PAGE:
Sunday, 23 September 2012

Our students investigate Cheltenham's cultural delights

Induction week is over. We combine work and play as best we can, and try to get to know each other a little before classes begin. English Literature students and tutors enjoyed a visit to Cheltenham's gorgeous Everyman Theatre , recently restored to its late-Victorian glory.



 

For an hour and a half, we walked around the theatre, onstage, backstage, under the stage, up in the lighting galley, in the props room and the scene-painting area, the green room, and out onto the roof. The theatre is like a small factory dedicated to producing illusion and fantasy, challenging us to think about the relationship between reality and representation. Dick Whittington is the Christmas panto in 2012. We're going. Oh yes we are!

The visit formed the basis, or at least the inspiration, for the Induction week project, Literary Cheltenham: Writing the Town. Students researched some aspect of the town's cultural and literary life and history, and in a very short time - with a late night on Thursday, I hear - produced some sterling presentations on their findings. In the session I attended, discussion ranged from theatre architecture to Byron, from Lewis Carroll to C. Day Lewis, from Jane Austen to Thomas Hardy, from Stephen Fry to Geoff Dyer, from the local jazz scene to Jilly Cooper. We were impressed not only with the quality and engagement we saw, but with students' poise and confidence. It was a great start to the academic year. Our thanks to all English Literature students who took part.

Photos: H. Weeks

Tuesday, 18 September 2012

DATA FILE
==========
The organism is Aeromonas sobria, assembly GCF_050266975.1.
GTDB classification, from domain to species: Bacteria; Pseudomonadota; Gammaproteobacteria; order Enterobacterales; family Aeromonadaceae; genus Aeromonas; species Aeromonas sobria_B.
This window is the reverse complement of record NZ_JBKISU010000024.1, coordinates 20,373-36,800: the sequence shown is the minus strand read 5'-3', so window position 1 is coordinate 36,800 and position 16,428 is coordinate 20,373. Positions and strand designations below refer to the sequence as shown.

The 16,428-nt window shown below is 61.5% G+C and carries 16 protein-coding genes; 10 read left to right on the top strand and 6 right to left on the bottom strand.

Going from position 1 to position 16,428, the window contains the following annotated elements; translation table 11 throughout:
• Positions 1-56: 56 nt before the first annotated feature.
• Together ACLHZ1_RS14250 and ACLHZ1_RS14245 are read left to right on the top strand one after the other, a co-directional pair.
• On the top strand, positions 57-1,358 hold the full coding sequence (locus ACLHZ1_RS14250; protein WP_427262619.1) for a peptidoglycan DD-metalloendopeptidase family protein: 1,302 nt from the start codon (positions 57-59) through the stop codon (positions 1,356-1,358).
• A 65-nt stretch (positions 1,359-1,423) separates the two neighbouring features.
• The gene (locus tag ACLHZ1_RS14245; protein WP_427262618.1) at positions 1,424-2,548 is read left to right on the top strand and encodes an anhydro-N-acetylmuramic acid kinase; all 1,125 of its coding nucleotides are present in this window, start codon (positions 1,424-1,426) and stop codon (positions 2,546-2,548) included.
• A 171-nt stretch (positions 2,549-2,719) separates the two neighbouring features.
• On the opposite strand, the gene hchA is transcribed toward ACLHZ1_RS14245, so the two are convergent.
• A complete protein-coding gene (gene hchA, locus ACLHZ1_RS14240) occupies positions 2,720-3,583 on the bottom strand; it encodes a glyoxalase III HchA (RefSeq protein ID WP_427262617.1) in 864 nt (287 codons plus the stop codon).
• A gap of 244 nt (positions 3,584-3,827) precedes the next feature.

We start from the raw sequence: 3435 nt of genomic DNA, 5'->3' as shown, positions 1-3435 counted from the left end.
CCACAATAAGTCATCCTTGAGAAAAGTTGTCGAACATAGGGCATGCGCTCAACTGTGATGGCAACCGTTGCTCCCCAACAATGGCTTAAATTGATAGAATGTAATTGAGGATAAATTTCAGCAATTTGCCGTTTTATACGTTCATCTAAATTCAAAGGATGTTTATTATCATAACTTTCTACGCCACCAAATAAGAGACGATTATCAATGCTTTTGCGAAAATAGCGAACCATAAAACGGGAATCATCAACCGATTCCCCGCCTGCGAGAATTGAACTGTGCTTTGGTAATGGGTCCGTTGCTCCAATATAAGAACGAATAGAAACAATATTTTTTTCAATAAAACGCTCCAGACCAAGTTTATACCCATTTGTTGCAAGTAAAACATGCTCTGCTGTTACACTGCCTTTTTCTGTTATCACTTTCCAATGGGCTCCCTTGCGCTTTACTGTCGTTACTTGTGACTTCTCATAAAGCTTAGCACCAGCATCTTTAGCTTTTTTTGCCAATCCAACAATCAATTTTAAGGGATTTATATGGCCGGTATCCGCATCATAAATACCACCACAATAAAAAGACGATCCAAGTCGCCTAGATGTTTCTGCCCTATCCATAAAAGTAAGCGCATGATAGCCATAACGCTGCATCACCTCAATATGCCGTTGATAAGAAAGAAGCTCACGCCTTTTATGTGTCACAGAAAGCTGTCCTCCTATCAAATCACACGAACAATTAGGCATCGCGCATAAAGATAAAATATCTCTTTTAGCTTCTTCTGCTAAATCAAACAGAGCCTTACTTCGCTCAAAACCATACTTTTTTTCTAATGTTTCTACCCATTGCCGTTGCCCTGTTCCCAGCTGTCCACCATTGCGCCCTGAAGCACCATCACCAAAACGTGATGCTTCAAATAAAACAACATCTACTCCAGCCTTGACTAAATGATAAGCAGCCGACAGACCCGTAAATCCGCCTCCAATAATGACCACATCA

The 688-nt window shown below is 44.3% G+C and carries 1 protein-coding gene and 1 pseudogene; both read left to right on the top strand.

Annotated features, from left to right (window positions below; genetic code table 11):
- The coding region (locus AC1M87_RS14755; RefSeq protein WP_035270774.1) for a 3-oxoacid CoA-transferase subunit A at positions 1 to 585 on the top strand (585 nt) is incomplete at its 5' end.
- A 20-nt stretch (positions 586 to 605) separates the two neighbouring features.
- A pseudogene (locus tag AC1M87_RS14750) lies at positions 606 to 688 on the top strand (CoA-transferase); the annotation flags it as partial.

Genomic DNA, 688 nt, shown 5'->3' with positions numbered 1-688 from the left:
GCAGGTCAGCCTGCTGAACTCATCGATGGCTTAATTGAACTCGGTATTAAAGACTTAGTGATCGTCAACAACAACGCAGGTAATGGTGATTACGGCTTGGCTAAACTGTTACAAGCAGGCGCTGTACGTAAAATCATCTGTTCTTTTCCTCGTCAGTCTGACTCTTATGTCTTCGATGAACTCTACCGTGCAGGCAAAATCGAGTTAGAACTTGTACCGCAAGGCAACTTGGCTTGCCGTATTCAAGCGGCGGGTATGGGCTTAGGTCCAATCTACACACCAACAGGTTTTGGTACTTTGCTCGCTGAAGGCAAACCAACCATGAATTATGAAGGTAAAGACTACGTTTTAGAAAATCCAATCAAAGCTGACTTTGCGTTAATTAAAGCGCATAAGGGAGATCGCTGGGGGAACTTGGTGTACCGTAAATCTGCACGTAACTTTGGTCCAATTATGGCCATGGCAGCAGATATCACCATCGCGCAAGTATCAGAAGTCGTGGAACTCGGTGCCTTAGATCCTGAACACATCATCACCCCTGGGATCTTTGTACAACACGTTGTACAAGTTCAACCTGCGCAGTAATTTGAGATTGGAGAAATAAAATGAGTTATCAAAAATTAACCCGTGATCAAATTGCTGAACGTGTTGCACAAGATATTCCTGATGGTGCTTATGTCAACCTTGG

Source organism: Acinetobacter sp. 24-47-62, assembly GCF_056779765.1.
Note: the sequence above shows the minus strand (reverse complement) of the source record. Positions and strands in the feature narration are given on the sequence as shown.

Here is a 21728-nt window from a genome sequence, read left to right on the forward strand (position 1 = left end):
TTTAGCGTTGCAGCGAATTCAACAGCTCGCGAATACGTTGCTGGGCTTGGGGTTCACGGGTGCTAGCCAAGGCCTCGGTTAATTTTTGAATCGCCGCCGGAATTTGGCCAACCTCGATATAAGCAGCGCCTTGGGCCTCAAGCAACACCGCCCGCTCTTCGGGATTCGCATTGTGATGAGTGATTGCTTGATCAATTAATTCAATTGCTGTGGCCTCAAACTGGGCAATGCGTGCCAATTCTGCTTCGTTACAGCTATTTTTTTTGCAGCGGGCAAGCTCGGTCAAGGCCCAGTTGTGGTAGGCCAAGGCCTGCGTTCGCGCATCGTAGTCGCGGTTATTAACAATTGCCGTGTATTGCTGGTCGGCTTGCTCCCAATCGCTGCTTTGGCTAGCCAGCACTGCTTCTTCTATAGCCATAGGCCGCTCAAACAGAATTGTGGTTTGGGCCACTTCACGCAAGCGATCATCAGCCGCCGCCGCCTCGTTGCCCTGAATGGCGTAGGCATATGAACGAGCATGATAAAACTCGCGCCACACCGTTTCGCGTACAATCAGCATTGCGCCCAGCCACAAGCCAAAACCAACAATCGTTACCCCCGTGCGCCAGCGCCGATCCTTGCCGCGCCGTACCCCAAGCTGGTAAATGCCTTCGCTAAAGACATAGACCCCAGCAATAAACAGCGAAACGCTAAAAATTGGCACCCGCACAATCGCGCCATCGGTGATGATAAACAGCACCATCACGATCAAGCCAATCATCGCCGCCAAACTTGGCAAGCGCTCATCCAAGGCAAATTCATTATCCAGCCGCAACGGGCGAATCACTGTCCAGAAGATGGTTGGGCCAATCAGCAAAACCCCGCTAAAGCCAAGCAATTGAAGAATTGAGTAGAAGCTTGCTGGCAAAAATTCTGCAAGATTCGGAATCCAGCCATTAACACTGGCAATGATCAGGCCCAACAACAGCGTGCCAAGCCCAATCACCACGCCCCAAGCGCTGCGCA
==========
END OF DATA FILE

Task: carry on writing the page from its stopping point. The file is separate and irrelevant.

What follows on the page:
Two passings

This week we read the sad news that the feminist writer Shulamith Firestone had died. Her work is little read now, a neglect that ought to be rectified. Her book The Dialectics of Sex: the Case for Feminist Revolution (London: the Women's Press, 1970) was one of the first works - certainly the most famous in its day - to combine Marxian and feminist analysis.


Just as we have assumed the biological division of the sexes for procreation to be the fundamental 'natural' duality from which grows all further division into classes, so we now assume the sex division to be the root of this basic cultural division as well. The interplay between these two cultural responses, the 'male' Technological Mode and the 'female' Aesthetic Mode, recreates at yet another level the dialectic of the sexes - as well as its superstructure, the class, and the economic-class dialectic.

(Quoted from Maggie Humm, Feminisms: A Reader (London: Harvester, 1988), p. 69)

We'll be reading a little of her work, in tribute, in the EX302 Modern Literary Theory module later this year.

Eva Figes died last week at the age of 80. Her most noted work, Patriarchal Attitudes, also appeared in 1970 - a remarkable year for feminist writing. Figes was perhaps a more controversial and politically active writer than the reserved and private Firestone. However, few remember her work on behalf of authors and their rights, as Tim Jeal notes in The Guardian.



You can read more about these writers in their obituaries at New York Times and the Guardian.



Sunday, 16 September 2012

Welcome, and welcome back


Voices are returning to Francis Close Hall. The Virginia creeper has turned red. An autumn of reading, learning, hard work and delight is upon us. We love September, the best month of the year. See you all next week.